With the new 2019 ICD-10-CM code set now available, we know that there have been more than 740 different changes. More than 30 of the changes for 2019 actually apply to Obstetrics and Gynecology (OBGyn) correction, from changes and updates to coding multiple gestation pregnancies to coding for obstetric surgical wound infections. Since these new codes need to be implemented for dates of service beginning on the first of October in 2018, it’s important for your OBGYN practice to become familiar with them now so you’re ready to begin using the newest, updated codes. Here’s a closer look at some of the relevant changes to the ICD-10 codes for your OBGYN practice.
Maternal Use of Medications – Specific New Codes
Make sure your OB GYN practice is ready to deal with more specific codes for newborns affected by maternal drug use and medications. For example, you’ll want to learn as much as possible about these new, specific codes so you can appropriate choose between codes like P04.42, which is for a newborn that is affected by the maternal use of hallucinogens and code P04.14, which is for a newborn that’s affected by the maternal use of opiates.
Multiple New Codes Released for Multiple Gestation 030
One of the main changes you’ll need to be aware of is the specific new codes now available for multiple gestation pregnancies. These new codes actually specify that the number of amnions and chorions equal that number of fetuses. Some of the new codes available for multiple gestation pregnancies include:
- 030.1 Triplet Pregnancy
- 13 – Triplet pregnancy, triamniotic/trichorionic
- 131 – Triplet pregnancy, triamniotic/trichorionic, in the first trimester
- 132 – Triplet pregnancy, triamniotic/trichorionic, in the second trimester
- 133 – Triplet pregnancy, triamniotic/trichorionic, in the third trimester
- 139 – Triplet pregnancy, unspecified trimester, triamniotic/trichorionic
- 030.2 Quadruplet Pregnancy
- 23 – Quadruplet pregnancy, quadra-amniotic/quadrachorionic
- 231 – Quadruplet pregnancy, in first trimester, quadra-amniotic/quadrachorionic
- 232 – Quadruplet pregnancy, in the second trimester, quadra-amniotic/quadrachorionic
- 233 – Quadruplet pregnancy, in the third trimester, quadra-amniotic/quadrachorionic
- 239 – Quadruplet pregnancy, unspecified trimester, quadra-amniotic/quadrachorionic
- Other Codes
- 831 – Other specified multiple gestation pregnancies in the first trimester in which the number of amnions and chorions are equal to the number of fetuses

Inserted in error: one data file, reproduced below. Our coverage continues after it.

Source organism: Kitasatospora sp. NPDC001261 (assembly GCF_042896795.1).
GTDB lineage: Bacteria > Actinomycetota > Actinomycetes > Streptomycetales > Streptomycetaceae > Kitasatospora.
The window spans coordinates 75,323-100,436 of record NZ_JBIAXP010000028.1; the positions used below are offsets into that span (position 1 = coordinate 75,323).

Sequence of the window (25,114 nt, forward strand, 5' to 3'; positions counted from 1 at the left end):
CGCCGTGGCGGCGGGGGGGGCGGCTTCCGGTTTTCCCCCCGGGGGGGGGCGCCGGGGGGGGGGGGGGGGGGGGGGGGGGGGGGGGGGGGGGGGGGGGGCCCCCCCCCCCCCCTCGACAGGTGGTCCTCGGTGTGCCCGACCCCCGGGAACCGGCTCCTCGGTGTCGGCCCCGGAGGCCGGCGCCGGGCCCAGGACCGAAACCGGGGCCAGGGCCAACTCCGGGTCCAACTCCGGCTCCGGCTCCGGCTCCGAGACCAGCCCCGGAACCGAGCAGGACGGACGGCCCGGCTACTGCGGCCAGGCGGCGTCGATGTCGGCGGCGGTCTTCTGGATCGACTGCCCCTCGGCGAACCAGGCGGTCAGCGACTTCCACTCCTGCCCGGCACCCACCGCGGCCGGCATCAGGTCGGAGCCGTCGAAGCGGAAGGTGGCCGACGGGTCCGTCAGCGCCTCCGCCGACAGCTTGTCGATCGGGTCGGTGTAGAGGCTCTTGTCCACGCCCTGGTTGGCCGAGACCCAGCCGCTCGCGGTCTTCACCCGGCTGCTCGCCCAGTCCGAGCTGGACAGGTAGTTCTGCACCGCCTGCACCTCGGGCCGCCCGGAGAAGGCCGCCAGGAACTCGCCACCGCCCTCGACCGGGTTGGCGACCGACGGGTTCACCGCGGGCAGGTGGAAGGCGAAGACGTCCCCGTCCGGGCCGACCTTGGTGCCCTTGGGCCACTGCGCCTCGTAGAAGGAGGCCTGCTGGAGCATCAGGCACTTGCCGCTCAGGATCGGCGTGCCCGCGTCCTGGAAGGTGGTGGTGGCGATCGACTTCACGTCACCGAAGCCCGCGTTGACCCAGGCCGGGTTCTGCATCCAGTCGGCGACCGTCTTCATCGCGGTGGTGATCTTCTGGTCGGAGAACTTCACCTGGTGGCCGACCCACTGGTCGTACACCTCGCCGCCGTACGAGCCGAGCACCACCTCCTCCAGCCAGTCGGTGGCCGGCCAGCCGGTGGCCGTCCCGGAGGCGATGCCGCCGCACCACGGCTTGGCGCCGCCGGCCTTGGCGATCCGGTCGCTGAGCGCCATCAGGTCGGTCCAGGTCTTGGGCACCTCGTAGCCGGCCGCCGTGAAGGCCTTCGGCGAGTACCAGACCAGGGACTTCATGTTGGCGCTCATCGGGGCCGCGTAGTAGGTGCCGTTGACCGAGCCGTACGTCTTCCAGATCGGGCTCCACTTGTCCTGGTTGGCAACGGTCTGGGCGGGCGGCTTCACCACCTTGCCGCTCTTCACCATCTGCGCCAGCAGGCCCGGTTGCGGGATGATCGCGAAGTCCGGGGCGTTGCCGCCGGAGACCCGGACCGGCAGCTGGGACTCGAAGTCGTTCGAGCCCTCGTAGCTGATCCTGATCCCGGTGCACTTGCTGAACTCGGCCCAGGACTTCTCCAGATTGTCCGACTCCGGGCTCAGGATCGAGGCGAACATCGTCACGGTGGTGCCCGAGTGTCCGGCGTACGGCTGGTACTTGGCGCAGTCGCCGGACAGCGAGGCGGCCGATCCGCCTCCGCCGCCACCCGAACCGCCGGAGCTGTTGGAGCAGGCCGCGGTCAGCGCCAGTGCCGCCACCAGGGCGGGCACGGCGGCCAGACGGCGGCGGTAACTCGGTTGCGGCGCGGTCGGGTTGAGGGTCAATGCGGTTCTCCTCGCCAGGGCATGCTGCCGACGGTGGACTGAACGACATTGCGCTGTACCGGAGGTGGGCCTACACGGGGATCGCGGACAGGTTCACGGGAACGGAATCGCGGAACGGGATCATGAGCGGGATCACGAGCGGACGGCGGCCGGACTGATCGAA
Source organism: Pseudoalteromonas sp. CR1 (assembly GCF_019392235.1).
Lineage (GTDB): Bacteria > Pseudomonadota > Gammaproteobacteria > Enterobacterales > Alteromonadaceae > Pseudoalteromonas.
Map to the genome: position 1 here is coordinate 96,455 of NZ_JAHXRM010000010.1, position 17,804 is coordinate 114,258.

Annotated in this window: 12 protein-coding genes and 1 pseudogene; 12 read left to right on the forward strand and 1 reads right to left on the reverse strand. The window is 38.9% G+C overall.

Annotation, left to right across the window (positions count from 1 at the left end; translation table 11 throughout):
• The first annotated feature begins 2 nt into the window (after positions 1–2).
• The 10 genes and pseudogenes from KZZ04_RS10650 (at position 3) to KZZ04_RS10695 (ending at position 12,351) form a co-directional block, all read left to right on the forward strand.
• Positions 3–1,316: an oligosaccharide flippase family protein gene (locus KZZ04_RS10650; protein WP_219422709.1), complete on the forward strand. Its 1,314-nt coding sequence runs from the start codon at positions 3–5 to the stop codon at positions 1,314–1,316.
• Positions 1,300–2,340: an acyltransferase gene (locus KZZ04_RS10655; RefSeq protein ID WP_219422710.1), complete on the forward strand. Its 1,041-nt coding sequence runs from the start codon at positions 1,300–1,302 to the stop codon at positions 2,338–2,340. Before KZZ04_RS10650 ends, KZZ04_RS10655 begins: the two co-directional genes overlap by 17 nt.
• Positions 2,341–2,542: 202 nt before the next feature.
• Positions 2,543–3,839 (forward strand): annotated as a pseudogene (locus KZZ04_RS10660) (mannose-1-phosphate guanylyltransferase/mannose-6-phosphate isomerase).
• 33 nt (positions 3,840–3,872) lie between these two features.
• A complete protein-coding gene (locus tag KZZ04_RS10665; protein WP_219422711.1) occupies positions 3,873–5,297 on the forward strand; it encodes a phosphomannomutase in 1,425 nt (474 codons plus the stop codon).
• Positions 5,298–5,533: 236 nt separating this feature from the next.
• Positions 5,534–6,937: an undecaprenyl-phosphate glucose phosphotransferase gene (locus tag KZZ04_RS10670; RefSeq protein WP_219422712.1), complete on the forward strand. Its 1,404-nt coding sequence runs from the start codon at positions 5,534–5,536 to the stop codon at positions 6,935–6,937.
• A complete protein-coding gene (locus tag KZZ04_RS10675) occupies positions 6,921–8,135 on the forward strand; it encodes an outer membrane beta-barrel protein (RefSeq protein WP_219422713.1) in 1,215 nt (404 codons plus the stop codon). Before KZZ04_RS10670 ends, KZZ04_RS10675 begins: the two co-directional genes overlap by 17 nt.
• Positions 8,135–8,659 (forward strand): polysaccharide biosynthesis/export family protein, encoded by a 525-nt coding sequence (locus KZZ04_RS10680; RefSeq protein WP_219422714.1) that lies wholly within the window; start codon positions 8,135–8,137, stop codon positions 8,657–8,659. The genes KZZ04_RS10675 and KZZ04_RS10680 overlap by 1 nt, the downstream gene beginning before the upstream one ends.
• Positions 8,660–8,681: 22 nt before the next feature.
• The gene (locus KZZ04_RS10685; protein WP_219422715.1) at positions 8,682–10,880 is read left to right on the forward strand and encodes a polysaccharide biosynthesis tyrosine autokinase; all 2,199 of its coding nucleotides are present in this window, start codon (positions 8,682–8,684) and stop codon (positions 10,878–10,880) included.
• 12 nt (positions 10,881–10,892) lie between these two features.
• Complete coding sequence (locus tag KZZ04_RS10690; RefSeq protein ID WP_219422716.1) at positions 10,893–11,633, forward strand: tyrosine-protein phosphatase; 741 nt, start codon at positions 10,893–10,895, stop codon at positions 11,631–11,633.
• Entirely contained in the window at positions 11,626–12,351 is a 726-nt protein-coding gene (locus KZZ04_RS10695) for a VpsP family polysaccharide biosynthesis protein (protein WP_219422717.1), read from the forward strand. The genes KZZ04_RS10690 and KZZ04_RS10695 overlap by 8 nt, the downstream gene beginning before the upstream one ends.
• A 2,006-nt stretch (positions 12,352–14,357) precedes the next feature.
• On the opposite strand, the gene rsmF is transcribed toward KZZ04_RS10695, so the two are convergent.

- 832 – Other specified multiple gestation pregnancies in the second trimester in which the number of amnions and chorions are equal to the number of fetuses
- 833 – Other specified multiple gestation pregnancies in the third trimester in which the number of amnions and chorions are equal to the number of fetuses
Updated Zika Coding
Your practice should already be familiar with the most recent Zika diagnosis codes. However, in the new 2019 ICD-10-CM codes, a couple Zika diagnosis codes have been added in various places, including:
- Z20.821 – Contact with and exposure (suspected) of an individual with the Zika virus
- P35.4 – Congenital Zika virus disease
New Codes for Surgical Wound Infections
A variety of new codes are now available for obstetric surgical wound infections. With the new changes surrounding surgical wound infections, you’ll find that there are now individual codes for deep incision sites, sepsis, organ and space site, incisional site, unspecified, and other. If you don’t add the additional character needed for O86.0- codes offering more detail about wound sites, then the payer won’t accept your code and you’ll end up with a denial.
External-Cause Codes – Other Changes
You’ll find T codes in Chapter 19, and there have been some additions and changes to the T codes that may affect your OB/GYN practice as well, including:
- Remember to put notes with these codes. For example, for psychological abuse that’s confirmed (T74.3), there are new notes you can use to clarify that this code is for “intimidation through social media,” that’s been confirmed and “bullying and intimidation” that’s been confirmed.
Related Article: OBGYN Billing and Coding: How to Avoid Claims Denials
- Look for new code additions that are specific to suspected and confirmed forced sexual exploitation and forced labor
- Along with the specific changes noted in obstetric surgical wound infections, there are similar changes within the T81.4- codes for infections after a procedure. Once again, you’ll need to specify whether the surgical site is deep incisional, sepsis, organ and space, superficial incisional, etc.
Outsourcing – Can it End OB GYN Coding Difficulties?
OBGYN coding is already difficult, and these new changes to the ICD-10 codes for 2019 only add to coding difficulties for your practice. Simply forgetting to add additional characters to codes that specify a type of surgical wound is enough to get your claim denied, and denials can cost your practice big time. Through outsourcing, many OBGYN practices are able to improve billing and coding efficiency so they’re able to spend more time focusing on offering patients quality patient care. When you outsource your OBGYN billing and coding, you’ll work with a team of professionals who are well-versed in all the nuances to OBGYN billing and coding, ensuring that your billing and coding is handled with accuracy to reduce denials and improve your bottom line.
M-Scribe, LLC is a reputable medical billing and coding company that offers the highest quality service for clients across the country. To learn more about how M-Scribe can end your OB/GYN billing and coding difficulties, contact us today.